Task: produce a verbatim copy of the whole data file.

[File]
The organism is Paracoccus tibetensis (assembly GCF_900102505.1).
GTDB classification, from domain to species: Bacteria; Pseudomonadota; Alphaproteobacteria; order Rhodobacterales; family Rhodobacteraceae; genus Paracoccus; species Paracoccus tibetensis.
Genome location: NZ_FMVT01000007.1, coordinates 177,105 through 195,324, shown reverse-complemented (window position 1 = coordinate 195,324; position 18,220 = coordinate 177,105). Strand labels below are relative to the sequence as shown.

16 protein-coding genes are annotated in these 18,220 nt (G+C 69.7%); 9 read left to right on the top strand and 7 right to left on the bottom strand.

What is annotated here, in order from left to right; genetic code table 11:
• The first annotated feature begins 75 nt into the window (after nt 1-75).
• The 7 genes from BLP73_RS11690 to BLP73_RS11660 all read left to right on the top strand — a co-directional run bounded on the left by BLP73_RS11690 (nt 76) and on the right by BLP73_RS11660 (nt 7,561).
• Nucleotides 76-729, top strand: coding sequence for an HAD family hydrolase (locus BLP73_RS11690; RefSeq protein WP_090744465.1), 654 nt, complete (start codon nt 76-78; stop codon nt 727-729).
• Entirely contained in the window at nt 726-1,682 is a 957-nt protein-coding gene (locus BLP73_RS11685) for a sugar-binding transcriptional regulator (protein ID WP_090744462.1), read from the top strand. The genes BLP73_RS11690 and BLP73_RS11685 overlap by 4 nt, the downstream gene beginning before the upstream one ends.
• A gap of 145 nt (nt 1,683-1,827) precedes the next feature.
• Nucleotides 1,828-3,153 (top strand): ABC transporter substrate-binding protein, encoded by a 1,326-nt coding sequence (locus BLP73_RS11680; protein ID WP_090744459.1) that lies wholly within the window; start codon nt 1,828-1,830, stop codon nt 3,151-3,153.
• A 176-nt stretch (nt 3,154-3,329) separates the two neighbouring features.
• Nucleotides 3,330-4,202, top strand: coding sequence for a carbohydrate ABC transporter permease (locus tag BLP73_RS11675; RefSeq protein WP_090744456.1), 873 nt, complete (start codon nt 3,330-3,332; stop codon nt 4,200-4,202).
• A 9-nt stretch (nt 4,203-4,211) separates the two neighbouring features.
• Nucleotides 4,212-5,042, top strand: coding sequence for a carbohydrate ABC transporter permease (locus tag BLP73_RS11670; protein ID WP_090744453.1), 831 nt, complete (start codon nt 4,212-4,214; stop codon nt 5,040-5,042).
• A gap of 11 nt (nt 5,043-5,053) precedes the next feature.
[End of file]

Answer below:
The organism is Paracoccus tibetensis (assembly GCF_900102505.1).
GTDB classification, from domain to species: Bacteria; Pseudomonadota; Alphaproteobacteria; order Rhodobacterales; family Rhodobacteraceae; genus Paracoccus; species Paracoccus tibetensis.
Genome location: NZ_FMVT01000007.1, coordinates 177,105 through 195,324, shown reverse-complemented (window position 1 = coordinate 195,324; position 18,220 = coordinate 177,105). Strand labels below are relative to the sequence as shown.

16 protein-coding genes are annotated in these 18,220 nt (G+C 69.7%); 9 read left to right on the top strand and 7 right to left on the bottom strand.

What is annotated here, in order from left to right; genetic code table 11:
• The first annotated feature begins 75 nt into the window (after nt 1-75).
• The 7 genes from BLP73_RS11690 to BLP73_RS11660 all read left to right on the top strand — a co-directional run bounded on the left by BLP73_RS11690 (nt 76) and on the right by BLP73_RS11660 (nt 7,561).
• Nucleotides 76-729, top strand: coding sequence for an HAD family hydrolase (locus BLP73_RS11690; RefSeq protein WP_090744465.1), 654 nt, complete (start codon nt 76-78; stop codon nt 727-729).
• Entirely contained in the window at nt 726-1,682 is a 957-nt protein-coding gene (locus BLP73_RS11685) for a sugar-binding transcriptional regulator (protein ID WP_090744462.1), read from the top strand. The genes BLP73_RS11690 and BLP73_RS11685 overlap by 4 nt, the downstream gene beginning before the upstream one ends.
• A gap of 145 nt (nt 1,683-1,827) precedes the next feature.
• Nucleotides 1,828-3,153 (top strand): ABC transporter substrate-binding protein, encoded by a 1,326-nt coding sequence (locus BLP73_RS11680; protein ID WP_090744459.1) that lies wholly within the window; start codon nt 1,828-1,830, stop codon nt 3,151-3,153.
• A 176-nt stretch (nt 3,154-3,329) separates the two neighbouring features.
• Nucleotides 3,330-4,202, top strand: coding sequence for a carbohydrate ABC transporter permease (locus tag BLP73_RS11675; RefSeq protein WP_090744456.1), 873 nt, complete (start codon nt 3,330-3,332; stop codon nt 4,200-4,202).
• A 9-nt stretch (nt 4,203-4,211) separates the two neighbouring features.
• Nucleotides 4,212-5,042, top strand: coding sequence for a carbohydrate ABC transporter permease (locus tag BLP73_RS11670; protein ID WP_090744453.1), 831 nt, complete (start codon nt 4,212-4,214; stop codon nt 5,040-5,042).
• A gap of 11 nt (nt 5,043-5,053) precedes the next feature.